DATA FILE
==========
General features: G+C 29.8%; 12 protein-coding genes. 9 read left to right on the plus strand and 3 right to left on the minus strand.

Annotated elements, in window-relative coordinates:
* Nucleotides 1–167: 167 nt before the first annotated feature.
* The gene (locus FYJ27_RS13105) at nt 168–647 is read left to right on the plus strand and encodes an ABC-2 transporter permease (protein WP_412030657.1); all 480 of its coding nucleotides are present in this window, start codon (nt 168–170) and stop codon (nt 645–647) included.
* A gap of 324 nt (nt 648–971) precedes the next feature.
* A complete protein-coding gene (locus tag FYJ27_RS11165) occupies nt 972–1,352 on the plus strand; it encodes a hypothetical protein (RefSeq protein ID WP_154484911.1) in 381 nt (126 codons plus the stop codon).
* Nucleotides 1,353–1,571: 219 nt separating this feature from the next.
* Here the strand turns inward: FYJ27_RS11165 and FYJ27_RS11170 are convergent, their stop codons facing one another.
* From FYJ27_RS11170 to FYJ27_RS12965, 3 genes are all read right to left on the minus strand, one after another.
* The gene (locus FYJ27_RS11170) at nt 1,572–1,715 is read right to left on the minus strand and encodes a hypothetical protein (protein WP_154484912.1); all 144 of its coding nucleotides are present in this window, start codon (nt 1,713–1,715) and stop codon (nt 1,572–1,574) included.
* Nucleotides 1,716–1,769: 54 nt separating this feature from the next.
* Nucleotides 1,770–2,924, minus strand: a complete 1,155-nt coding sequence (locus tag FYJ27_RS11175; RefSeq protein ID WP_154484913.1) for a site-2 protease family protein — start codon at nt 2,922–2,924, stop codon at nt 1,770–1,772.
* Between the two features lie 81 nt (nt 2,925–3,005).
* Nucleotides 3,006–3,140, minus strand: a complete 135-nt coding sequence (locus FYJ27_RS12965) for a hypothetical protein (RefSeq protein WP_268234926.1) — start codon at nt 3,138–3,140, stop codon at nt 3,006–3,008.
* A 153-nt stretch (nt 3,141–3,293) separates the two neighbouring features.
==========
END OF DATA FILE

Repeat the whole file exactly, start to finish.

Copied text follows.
General features: G+C 29.8%; 12 protein-coding genes. 9 read left to right on the plus strand and 3 right to left on the minus strand.

Annotated elements, in window-relative coordinates:
* Nucleotides 1–167: 167 nt before the first annotated feature.
* The gene (locus FYJ27_RS13105) at nt 168–647 is read left to right on the plus strand and encodes an ABC-2 transporter permease (protein WP_412030657.1); all 480 of its coding nucleotides are present in this window, start codon (nt 168–170) and stop codon (nt 645–647) included.
* A gap of 324 nt (nt 648–971) precedes the next feature.
* A complete protein-coding gene (locus tag FYJ27_RS11165) occupies nt 972–1,352 on the plus strand; it encodes a hypothetical protein (RefSeq protein ID WP_154484911.1) in 381 nt (126 codons plus the stop codon).
* Nucleotides 1,353–1,571: 219 nt separating this feature from the next.
* Here the strand turns inward: FYJ27_RS11165 and FYJ27_RS11170 are convergent, their stop codons facing one another.
* From FYJ27_RS11170 to FYJ27_RS12965, 3 genes are all read right to left on the minus strand, one after another.
* The gene (locus FYJ27_RS11170) at nt 1,572–1,715 is read right to left on the minus strand and encodes a hypothetical protein (protein WP_154484912.1); all 144 of its coding nucleotides are present in this window, start codon (nt 1,713–1,715) and stop codon (nt 1,572–1,574) included.
* Nucleotides 1,716–1,769: 54 nt separating this feature from the next.
* Nucleotides 1,770–2,924, minus strand: a complete 1,155-nt coding sequence (locus tag FYJ27_RS11175; RefSeq protein ID WP_154484913.1) for a site-2 protease family protein — start codon at nt 2,922–2,924, stop codon at nt 1,770–1,772.
* Between the two features lie 81 nt (nt 2,925–3,005).
* Nucleotides 3,006–3,140, minus strand: a complete 135-nt coding sequence (locus FYJ27_RS12965) for a hypothetical protein (RefSeq protein WP_268234926.1) — start codon at nt 3,138–3,140, stop codon at nt 3,006–3,008.
* A 153-nt stretch (nt 3,141–3,293) separates the two neighbouring features.